“I was talking with my mom on the phone the other day and she was asking how my husband and I are doing. I often don’t know what to say. He’s been struggling with some severe mental illness for the past few years and we’ve just been ‘hanging in there’ for longer than I thought a person could reasonably ‘hang’ without losing their grip and everything coming crashing down.
But this time, instead of vague responses and faked positivity, I opened up a little, needing someone to experience the same disbelief I was feeling.
‘You remember those times we would stay home sick as a kid?’ I asked. ‘We would alternate between watching tv and sleeping all day. And we’d desperately want some Sprite and sherbet, because whether it actually was or not, it always seemed to be the perfect remedy.’
I remember those sick days vividly, both the times I was sick myself or doting on a sick sibling. We’d just lie there in our pajamas with our favorite blanket and stuffed animal, as comfy as possible to try to soothe the misery of our pounding head and aching chest. It always seemed so hard to keep our eyes open, or to get up, even just to shower or attempt to eat something. Not much sounded good to eat anyway. So when there were a few things we were craving, Mom would usually try to supply them. She’d bring them to us or send a sibling up the stairs with the requested item so we wouldn’t have to get our weak, fatigued body out of bed. My sweet mother would periodically come to check on us, sitting by our side, gently stroking our hair, or curling up next to us for a few minutes to provide some much needed comfort.
After a few days, we’d be awake more than not, sleeping through the night and not so much in the day. The aches and pains would start to go away and it would be time to start going back to school. It was never fun trying to catch up on the missed classwork, but I seem to remember most of my teachers being pretty compassionate and omitting some of the less critical busy work and requiring me to only turn in the minimum amount of make-up assignments.
As I’ve been caring for my husband this past week or two, and he’s been especially depressed and discouraged, I’ve found myself relating to my mother during those sick days from my childhood. I watch my husband as he sleeps in past noon, and then takes a nap a few hours later, and fitfully sleeps throughout the night (when the anxiety seems to hit the hardest). Instead of a stuffed animal, he cuddles with our dog, and a favorite childhood blanket is replaced with a well-worn comforter. He doesn’t have much appetite, but he’ll wake up and admit he probably needs to eat something, so I’ll bring him whatever sounds good. When he is awake, all he seems to have energy to do is lie in bed and watch tv or play videos games. He doesn’t get up for much.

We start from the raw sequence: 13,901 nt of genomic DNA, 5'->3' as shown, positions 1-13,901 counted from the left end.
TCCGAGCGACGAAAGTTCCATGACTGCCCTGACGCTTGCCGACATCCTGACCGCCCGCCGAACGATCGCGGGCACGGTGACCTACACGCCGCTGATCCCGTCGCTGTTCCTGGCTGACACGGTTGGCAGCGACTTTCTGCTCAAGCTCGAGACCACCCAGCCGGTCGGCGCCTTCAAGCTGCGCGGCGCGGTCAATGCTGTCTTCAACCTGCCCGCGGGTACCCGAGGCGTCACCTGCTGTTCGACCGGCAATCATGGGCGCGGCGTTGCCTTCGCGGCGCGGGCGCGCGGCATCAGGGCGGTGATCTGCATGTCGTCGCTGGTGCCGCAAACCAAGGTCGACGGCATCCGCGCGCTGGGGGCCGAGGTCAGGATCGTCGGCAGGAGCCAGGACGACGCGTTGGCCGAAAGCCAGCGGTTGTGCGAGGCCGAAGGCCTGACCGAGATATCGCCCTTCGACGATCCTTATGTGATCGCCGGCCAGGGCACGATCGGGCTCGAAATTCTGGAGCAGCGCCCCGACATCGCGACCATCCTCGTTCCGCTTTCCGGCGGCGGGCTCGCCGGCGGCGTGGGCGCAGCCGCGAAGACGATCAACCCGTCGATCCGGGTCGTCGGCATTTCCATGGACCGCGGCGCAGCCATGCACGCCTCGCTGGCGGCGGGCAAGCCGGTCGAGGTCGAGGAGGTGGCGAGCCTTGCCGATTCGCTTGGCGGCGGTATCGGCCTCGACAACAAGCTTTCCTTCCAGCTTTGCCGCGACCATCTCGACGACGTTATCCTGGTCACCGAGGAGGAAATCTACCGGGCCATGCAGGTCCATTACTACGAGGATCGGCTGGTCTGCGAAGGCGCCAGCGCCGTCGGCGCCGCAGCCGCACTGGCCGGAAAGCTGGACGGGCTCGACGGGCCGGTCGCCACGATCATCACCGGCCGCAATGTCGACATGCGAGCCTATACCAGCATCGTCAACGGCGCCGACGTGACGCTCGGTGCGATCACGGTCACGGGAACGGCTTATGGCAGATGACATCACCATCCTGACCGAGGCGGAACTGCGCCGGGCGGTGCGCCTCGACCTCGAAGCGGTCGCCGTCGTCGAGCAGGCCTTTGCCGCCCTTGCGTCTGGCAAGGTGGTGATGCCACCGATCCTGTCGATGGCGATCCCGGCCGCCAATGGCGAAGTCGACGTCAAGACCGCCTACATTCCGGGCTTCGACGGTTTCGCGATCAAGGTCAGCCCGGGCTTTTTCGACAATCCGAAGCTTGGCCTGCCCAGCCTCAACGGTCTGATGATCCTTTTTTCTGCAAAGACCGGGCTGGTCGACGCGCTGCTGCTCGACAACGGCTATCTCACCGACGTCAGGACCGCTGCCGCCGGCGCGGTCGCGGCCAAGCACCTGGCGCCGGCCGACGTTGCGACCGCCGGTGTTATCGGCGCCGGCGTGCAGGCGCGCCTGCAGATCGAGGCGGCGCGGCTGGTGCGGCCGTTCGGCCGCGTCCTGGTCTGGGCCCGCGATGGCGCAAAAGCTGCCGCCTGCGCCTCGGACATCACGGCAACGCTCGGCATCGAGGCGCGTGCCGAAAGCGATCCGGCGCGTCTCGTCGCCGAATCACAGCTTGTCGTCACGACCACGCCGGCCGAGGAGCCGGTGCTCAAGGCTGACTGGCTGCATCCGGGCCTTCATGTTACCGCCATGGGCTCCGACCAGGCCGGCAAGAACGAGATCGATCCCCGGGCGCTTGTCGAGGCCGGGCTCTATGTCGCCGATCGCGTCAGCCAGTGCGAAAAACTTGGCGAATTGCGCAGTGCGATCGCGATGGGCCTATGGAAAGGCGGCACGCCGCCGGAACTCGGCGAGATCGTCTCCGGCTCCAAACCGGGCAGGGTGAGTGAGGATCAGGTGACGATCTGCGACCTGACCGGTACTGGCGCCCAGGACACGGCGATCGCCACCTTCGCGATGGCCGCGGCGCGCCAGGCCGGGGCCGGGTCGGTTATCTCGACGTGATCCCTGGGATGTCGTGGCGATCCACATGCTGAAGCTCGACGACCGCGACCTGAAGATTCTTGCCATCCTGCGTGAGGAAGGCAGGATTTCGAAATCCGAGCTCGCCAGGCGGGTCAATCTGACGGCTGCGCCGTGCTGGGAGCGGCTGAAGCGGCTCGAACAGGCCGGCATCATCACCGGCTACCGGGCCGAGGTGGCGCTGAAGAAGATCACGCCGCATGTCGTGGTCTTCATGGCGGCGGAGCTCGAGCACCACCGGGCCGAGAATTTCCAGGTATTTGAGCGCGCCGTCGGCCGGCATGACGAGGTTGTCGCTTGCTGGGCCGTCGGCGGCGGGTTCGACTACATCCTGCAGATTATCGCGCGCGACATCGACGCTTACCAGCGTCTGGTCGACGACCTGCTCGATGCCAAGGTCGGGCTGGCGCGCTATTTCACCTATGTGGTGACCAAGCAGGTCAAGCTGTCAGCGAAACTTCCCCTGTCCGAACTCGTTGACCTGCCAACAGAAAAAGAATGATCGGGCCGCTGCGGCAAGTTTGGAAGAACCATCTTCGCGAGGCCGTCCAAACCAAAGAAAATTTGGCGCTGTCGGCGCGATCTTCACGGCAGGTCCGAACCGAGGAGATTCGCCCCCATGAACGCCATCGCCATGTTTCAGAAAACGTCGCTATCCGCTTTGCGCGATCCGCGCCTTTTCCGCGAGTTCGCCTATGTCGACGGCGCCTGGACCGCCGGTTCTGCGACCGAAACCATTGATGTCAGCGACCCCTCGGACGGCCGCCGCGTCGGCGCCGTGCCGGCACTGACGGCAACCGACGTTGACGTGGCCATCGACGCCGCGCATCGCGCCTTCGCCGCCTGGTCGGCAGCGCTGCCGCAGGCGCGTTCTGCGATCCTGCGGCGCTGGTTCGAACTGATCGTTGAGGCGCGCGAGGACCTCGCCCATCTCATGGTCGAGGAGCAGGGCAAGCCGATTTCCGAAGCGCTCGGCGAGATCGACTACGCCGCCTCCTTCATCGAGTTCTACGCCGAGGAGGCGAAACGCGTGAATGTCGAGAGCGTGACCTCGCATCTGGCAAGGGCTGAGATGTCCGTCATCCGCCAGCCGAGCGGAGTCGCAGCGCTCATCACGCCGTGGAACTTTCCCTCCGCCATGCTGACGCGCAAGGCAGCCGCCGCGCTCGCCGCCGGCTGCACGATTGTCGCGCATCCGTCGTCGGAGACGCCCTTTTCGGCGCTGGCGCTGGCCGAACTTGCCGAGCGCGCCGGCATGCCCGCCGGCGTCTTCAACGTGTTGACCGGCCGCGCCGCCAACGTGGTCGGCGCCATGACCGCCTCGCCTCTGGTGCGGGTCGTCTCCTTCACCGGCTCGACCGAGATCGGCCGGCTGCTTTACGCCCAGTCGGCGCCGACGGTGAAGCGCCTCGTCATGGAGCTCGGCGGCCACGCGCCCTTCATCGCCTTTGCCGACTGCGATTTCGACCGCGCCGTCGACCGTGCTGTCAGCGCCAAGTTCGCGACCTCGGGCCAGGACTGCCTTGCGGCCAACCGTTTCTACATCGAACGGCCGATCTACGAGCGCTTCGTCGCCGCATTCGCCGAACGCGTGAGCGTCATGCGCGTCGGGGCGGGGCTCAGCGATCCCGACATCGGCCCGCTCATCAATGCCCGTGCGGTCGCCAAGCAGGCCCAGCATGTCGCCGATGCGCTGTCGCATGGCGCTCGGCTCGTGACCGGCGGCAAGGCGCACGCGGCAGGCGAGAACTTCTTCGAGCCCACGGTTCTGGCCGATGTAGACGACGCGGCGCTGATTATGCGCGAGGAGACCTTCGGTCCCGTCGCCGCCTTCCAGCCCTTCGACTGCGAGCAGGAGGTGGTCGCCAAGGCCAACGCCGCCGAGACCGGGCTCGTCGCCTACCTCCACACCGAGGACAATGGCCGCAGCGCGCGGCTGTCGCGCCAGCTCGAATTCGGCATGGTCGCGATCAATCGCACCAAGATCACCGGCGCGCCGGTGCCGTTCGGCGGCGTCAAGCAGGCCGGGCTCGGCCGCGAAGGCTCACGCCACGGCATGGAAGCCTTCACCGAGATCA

I check in on him and snuggle him when I can, stroking his hair and asking if there’s anything else that will help him feel better. I crinkle my nose and gently suggest that a shower might help relax his muscles and clear his head. It’s been a couple days and it’s hard not to tell. I offer to wash his blanket and get fresh sheets for him while he hops in, just like my mama would replace our ‘sick’ bedding for us.
But unlike those sick days as a child, I don’t know for certain this will pass in a day or two. I don’t know what medicine to bring or what home remedies might help. And I know for certain, when he’s able to return to his normal day-to-day responsibilities and catch up on the missed communications, he won’t be met with the same kind of compassion as I was by my teachers. He’ll either feel the need to lie and to hide, or he’ll be judged as weak, lazy, and undisciplined for ‘allowing’ himself to stay in bed like that.
‘Can you believe someone who’s not physically sick can actually sleep that many hours in a day?’ I ask my mom. But then, I realize… mental health IS physical health. That’s something I firmly believe. And while this may be a new manifestation, or rather, a more extreme development of the previous fatigue he’s been experiencing, it’s not that unbelievable. The effect mental illness has on the body is very real, and can be very different in each person and even throughout each stage or aspect of their disorder.
So if you’re finding yourself shocked by your own condition, or that of a loved one, just know it IS shocking. Shocking the mind can have such a powerful effect on our physical selves, but absolutely possible. Believe them, or recognize your own experience as valid. And while you should take this as a sign that something is wrong and needs treating, you should also offer compassion in those moments and allow your mind and body to rest, just as you would allow opportunity for your physical body to heal, without shame or guilt.”
This story was submitted to Love What Matters by Connected In The Deep. You can read more from them on their blog. Submit your own story here and be sure to subscribe to our free email newsletter for our best stories, and YouTube for our best videos.
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